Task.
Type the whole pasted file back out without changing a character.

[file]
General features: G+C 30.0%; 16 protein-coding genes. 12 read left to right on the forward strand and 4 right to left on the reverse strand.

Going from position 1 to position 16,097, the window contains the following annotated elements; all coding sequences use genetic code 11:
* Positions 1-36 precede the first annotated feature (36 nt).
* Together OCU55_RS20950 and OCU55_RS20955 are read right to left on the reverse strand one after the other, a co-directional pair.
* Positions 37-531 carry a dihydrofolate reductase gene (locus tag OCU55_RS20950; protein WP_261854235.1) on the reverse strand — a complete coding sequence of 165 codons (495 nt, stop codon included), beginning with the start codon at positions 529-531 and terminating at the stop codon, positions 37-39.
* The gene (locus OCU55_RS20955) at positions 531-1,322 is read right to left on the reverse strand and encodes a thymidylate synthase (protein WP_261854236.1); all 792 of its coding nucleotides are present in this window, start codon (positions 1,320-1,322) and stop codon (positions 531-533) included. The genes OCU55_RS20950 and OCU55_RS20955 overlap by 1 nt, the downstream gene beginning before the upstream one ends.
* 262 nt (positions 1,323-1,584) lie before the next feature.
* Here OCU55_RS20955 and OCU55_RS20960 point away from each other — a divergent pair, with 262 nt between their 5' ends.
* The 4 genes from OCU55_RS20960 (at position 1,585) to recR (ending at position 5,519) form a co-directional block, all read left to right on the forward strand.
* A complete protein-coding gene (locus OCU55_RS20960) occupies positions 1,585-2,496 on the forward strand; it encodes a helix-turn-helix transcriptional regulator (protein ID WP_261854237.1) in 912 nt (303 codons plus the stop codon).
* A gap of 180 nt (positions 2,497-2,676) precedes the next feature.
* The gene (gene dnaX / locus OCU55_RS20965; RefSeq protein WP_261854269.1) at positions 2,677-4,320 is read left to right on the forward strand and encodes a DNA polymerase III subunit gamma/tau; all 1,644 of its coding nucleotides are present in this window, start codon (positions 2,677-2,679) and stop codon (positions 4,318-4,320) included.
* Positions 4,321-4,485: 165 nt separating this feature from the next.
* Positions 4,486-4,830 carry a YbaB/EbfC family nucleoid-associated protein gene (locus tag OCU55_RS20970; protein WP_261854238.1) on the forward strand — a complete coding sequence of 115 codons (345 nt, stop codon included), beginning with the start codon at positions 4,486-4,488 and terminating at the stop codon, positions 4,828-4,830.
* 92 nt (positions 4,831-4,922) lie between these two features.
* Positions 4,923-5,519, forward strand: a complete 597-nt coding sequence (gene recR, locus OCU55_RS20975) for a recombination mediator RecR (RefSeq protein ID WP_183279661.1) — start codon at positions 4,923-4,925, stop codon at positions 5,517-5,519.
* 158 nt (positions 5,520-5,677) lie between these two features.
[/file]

General features: G+C 30.0%; 16 protein-coding genes. 12 read left to right on the forward strand and 4 right to left on the reverse strand.

Going from position 1 to position 16,097, the window contains the following annotated elements; all coding sequences use genetic code 11:
* Positions 1-36 precede the first annotated feature (36 nt).
* Together OCU55_RS20950 and OCU55_RS20955 are read right to left on the reverse strand one after the other, a co-directional pair.
* Positions 37-531 carry a dihydrofolate reductase gene (locus tag OCU55_RS20950; protein WP_261854235.1) on the reverse strand — a complete coding sequence of 165 codons (495 nt, stop codon included), beginning with the start codon at positions 529-531 and terminating at the stop codon, positions 37-39.
* The gene (locus OCU55_RS20955) at positions 531-1,322 is read right to left on the reverse strand and encodes a thymidylate synthase (protein WP_261854236.1); all 792 of its coding nucleotides are present in this window, start codon (positions 1,320-1,322) and stop codon (positions 531-533) included. The genes OCU55_RS20950 and OCU55_RS20955 overlap by 1 nt, the downstream gene beginning before the upstream one ends.
* 262 nt (positions 1,323-1,584) lie before the next feature.
* Here OCU55_RS20955 and OCU55_RS20960 point away from each other — a divergent pair, with 262 nt between their 5' ends.
* The 4 genes from OCU55_RS20960 (at position 1,585) to recR (ending at position 5,519) form a co-directional block, all read left to right on the forward strand.
* A complete protein-coding gene (locus OCU55_RS20960) occupies positions 1,585-2,496 on the forward strand; it encodes a helix-turn-helix transcriptional regulator (protein ID WP_261854237.1) in 912 nt (303 codons plus the stop codon).
* A gap of 180 nt (positions 2,497-2,676) precedes the next feature.
* The gene (gene dnaX / locus OCU55_RS20965; RefSeq protein WP_261854269.1) at positions 2,677-4,320 is read left to right on the forward strand and encodes a DNA polymerase III subunit gamma/tau; all 1,644 of its coding nucleotides are present in this window, start codon (positions 2,677-2,679) and stop codon (positions 4,318-4,320) included.
* Positions 4,321-4,485: 165 nt separating this feature from the next.
* Positions 4,486-4,830 carry a YbaB/EbfC family nucleoid-associated protein gene (locus tag OCU55_RS20970; protein WP_261854238.1) on the forward strand — a complete coding sequence of 115 codons (345 nt, stop codon included), beginning with the start codon at positions 4,486-4,488 and terminating at the stop codon, positions 4,828-4,830.
* 92 nt (positions 4,831-4,922) lie between these two features.
* Positions 4,923-5,519, forward strand: a complete 597-nt coding sequence (gene recR, locus OCU55_RS20975) for a recombination mediator RecR (RefSeq protein ID WP_183279661.1) — start codon at positions 4,923-4,925, stop codon at positions 5,517-5,519.
* 158 nt (positions 5,520-5,677) lie between these two features.